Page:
Lambs Quarters

Lambs Quarters

Chenopodium album

This common weed has bagged appreciable health benefits, which is one of the traits of the species of the Amaranthaceae family. The tea made from Lamb’s Quarters leaves is quite fruitful for gastrointestinal tract disorders, especially diarrhea, stomach ache, internal bleeding, intestinal inflammation, and loss of appetite.

  • Plant type: Annual
  • Other names: Wild Spinach, White Goosefoot, Pigweed
  • Medicinal: Yes
  • Culinary: Yes
  • Ceremonial: No
  • Parts Used: Leaves and Seeds
  • Side Effects:
Use left and right arrows to navigate between tabs. Plants Informations

About Lambs Quarters

Lamb’s Quarters is an annual weed that is edible and grows in the wild. It is the most fabled plant and according to some archaeological reports, it is known to emerge on the surface of the earth even before the 16th century.

Lamb’s Quarters can reach a good height of 10 feet and contains bluish-green leaves that have white spots underneath them. It is further embellished by small, greenish, petal-less flowers that are present in a densely clustered fashion at the top of spikes.

This common weed has bagged appreciable health benefits, which is one of the traits of the species of the Amaranthaceae family. The tea made from Lamb’s Quarters leaves is quite fruitful for gastrointestinal tract disorders, especially diarrhea, stomach ache, internal bleeding, intestinal inflammation, and loss of appetite. Lamb’s Quarters strong decoction is immensely beneficial for washing off the skin irritation and other topical inflammatory disorders.

Lamb’s Quarters leaves are also used for beautifying purposes. Bathing in Lamb’s Quarters leaves water can rejuvenate and helps tighten up the saggy skin.

These wonderful wild greens can also be eaten raw in pasta, salads, sandwiches or it can be steamed like spinach, complimenting the main courses.

Growing

Lamb’s Quarters can be transplanted (using roots) or started via seeds. In most cases, it is recommended to initiate Lamb’s Quarters using seeds as this is the speediest process for impatient gardeners. It can be grown both indoors and outdoors. Some people prefer growing Lamb’s Quarters indoors, as a containerized plant, to confine its invasiveness.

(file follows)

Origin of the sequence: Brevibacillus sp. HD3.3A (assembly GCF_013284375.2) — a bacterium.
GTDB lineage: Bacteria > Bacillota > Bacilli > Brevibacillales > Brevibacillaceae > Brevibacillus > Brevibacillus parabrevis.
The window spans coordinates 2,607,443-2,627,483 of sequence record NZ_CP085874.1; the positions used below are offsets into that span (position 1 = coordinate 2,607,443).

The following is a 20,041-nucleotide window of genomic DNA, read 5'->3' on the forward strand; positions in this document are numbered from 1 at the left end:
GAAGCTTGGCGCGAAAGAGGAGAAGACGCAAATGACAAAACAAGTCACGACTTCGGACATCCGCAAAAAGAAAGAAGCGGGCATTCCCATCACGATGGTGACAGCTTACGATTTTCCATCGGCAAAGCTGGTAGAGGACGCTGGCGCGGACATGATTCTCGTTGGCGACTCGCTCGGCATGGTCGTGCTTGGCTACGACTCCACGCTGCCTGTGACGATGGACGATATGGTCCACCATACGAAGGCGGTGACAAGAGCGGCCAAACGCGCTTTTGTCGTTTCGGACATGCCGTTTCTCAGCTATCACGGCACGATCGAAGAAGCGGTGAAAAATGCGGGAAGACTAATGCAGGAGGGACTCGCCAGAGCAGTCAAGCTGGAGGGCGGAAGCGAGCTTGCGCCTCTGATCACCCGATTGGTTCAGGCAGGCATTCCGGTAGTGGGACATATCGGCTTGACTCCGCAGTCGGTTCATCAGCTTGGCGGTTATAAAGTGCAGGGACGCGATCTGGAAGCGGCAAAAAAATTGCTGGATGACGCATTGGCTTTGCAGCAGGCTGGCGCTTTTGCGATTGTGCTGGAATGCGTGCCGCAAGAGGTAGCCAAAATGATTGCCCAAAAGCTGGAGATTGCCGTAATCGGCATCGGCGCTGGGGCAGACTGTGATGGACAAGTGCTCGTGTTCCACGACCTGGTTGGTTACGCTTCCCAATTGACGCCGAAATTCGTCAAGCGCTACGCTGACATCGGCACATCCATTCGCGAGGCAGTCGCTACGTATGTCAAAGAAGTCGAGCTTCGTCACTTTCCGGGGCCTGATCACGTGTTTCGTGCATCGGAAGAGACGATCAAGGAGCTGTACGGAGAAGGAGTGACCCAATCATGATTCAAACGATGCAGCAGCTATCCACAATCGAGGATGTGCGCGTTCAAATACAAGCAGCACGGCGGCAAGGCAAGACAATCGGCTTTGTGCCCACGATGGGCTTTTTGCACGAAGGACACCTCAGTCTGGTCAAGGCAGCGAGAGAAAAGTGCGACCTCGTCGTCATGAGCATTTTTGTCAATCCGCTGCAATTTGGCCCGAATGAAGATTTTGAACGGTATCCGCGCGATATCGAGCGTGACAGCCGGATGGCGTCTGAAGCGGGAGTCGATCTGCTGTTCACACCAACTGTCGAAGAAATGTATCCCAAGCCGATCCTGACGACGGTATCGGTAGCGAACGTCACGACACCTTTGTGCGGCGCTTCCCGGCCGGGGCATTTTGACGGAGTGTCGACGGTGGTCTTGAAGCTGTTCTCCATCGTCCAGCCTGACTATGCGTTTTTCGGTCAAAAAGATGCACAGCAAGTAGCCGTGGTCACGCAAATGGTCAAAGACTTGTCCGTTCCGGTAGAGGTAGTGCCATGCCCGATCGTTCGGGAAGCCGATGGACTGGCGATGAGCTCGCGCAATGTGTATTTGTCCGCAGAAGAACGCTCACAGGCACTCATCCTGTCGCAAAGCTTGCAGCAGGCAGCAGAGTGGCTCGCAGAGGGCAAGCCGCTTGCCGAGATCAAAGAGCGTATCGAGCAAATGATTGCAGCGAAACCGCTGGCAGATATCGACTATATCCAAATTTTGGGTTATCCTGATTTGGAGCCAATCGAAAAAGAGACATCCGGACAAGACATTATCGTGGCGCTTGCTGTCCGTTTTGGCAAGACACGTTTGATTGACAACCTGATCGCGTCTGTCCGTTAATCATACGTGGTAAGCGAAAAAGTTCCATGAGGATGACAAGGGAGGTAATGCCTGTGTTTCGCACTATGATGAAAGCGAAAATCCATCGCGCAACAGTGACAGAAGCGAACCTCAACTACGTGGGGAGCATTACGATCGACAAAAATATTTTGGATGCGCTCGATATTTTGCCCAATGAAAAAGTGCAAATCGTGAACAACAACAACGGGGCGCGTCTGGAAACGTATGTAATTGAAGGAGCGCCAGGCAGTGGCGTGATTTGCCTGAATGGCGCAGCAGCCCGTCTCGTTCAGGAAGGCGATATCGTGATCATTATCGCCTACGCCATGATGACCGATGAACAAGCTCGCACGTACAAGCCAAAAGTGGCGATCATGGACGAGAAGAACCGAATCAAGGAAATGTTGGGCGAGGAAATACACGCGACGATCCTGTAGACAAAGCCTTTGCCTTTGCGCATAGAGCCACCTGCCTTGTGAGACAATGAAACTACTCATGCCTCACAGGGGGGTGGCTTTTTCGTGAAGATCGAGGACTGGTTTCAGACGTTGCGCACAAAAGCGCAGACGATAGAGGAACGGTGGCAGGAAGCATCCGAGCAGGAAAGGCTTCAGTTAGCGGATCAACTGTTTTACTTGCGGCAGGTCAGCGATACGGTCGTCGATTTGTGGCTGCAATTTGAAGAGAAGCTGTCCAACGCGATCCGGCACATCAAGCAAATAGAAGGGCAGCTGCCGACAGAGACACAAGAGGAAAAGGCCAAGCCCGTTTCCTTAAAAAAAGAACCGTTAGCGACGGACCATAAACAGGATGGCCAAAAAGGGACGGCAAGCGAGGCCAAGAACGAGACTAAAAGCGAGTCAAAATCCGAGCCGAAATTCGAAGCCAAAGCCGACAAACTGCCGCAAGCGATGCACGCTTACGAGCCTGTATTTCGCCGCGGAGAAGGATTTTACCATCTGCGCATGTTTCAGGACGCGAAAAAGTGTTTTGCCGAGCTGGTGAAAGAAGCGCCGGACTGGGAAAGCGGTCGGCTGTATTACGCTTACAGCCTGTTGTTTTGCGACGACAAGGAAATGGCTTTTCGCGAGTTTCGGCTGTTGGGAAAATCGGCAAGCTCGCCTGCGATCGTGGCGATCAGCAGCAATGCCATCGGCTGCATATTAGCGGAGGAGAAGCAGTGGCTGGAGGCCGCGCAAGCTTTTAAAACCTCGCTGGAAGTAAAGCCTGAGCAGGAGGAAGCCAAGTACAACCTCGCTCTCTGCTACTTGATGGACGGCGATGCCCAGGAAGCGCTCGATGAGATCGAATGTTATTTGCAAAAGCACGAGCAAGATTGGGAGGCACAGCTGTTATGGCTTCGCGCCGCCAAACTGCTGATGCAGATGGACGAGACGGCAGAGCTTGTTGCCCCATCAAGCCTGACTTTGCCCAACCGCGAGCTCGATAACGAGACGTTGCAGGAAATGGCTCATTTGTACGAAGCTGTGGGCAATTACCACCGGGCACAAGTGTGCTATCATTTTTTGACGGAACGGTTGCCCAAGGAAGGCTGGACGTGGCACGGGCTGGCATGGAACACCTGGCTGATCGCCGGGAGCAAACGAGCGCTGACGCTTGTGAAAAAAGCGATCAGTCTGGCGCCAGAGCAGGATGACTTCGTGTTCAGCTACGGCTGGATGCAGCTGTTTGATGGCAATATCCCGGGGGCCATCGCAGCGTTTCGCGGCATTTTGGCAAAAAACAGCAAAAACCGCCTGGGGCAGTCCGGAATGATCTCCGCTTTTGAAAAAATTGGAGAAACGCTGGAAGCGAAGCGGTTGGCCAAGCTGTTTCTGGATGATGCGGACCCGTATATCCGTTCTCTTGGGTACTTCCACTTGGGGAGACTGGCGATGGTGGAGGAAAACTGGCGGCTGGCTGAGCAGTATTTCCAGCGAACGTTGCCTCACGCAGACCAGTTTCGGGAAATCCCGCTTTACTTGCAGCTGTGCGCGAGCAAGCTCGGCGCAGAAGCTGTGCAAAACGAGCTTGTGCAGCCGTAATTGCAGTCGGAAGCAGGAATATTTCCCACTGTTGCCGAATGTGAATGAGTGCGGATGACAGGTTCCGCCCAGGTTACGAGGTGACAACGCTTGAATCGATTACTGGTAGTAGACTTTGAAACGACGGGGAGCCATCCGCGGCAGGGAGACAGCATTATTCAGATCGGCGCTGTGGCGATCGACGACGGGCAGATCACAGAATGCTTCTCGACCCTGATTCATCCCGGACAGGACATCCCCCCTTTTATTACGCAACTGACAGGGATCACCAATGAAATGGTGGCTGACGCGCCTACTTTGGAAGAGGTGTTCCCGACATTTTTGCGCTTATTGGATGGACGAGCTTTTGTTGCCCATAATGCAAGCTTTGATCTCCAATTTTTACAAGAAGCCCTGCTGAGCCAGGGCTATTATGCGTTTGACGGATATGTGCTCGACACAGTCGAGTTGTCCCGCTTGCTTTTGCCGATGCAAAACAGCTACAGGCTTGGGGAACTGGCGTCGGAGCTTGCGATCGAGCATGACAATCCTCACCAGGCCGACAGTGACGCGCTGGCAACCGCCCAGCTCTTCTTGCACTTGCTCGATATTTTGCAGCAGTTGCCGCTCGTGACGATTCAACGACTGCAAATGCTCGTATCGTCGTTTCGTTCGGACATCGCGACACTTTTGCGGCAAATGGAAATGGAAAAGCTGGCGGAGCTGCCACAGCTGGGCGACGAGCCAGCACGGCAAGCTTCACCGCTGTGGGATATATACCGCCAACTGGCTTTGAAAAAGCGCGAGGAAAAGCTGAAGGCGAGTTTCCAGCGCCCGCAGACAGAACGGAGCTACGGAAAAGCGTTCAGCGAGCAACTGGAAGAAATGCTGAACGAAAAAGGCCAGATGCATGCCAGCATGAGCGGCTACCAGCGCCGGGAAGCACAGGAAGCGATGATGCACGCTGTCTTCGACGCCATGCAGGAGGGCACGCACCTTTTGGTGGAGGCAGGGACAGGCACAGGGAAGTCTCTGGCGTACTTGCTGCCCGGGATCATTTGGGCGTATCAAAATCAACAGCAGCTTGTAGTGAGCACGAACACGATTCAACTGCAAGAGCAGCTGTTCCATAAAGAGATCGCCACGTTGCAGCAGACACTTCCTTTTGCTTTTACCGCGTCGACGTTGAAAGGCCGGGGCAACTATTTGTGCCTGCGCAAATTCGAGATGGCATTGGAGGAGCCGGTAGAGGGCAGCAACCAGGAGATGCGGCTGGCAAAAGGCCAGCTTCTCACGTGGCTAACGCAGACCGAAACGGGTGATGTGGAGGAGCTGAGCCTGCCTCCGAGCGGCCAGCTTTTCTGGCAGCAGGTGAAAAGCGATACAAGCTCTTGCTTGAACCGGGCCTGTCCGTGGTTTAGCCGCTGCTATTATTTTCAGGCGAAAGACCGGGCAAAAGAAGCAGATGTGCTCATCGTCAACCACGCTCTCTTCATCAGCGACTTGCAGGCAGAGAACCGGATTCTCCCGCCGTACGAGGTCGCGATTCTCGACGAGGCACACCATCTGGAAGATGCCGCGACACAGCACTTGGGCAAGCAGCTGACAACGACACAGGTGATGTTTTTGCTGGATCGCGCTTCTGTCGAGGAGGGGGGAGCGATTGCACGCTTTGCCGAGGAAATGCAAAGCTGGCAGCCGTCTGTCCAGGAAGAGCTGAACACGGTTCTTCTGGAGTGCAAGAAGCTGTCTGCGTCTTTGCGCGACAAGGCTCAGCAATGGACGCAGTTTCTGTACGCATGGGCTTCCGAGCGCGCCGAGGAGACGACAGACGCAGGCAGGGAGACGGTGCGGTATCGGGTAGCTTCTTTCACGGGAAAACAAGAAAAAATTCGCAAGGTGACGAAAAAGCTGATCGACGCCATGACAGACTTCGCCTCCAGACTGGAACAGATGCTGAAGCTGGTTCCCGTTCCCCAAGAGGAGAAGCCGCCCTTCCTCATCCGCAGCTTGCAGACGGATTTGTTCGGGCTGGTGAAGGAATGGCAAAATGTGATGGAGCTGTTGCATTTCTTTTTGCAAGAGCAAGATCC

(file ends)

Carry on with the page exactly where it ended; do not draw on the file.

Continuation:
Lamb’s Quarters mature seeds are saved in fall and dried till spring. They are then sown in spring in thoroughly raked soil that tends to hold moisture. The seeds are lightly covered to allow sunlight to works its magic.

Being a weed, Lamb’s Quarters is not much fussy about its environment and weather conditions. It can bear dry spells but it is advised to keep the soil moist by adding mulch for good medicinal and culinary yield.

Lamb’s Quarters plants grow at an extremely fast pace. Its seeds can sprout within one to two days, and in no time you can have good quality greens ready to be relished.

The seedlings of Lamb’s Quarters readily develop firm roots and shoots. The shoots develop into a vigorous plant that lodges its blooming phase from May till November. The tiny flowers are pollinated by wind.

Soon, the seed heads emerge that mature at the arrival of fall and get scattered using wind to produce similar parent plant copies.

 

Harvesting

Lamb’s Quarters seeds are harvested during fall to be used as a cereal. Also, its leaves are used which can be harvested at almost any time of the year. But usually young, diamond-shaped leaves are elected which have a serrated margin.

Lamb’s Quarter seeds can be collected by dusting off the dried flowers in a container whereas anvil pruners are good for pruning the leaves.

Lamb’s Quarters are recommended to be dried in a dehydrator until they feel crispy and attain papery texture. The dried herbs are then stored in an airtight jar for later use.

Usage

Steamed or raw, Lamb’s Quarters is an amazing weed that outshines among the crowds of other good-for-nothing weeds.

  • Tea - Dried Lamb’s Quarters leaves are steeped in water for 20 to 30 minutes and strained to yield Lamb’s Quarters tea.
  • Decoction - Dried Lamb’s Quarters leaves are boiled in water for 5 to 6 hours to produce a strong decoction for washes.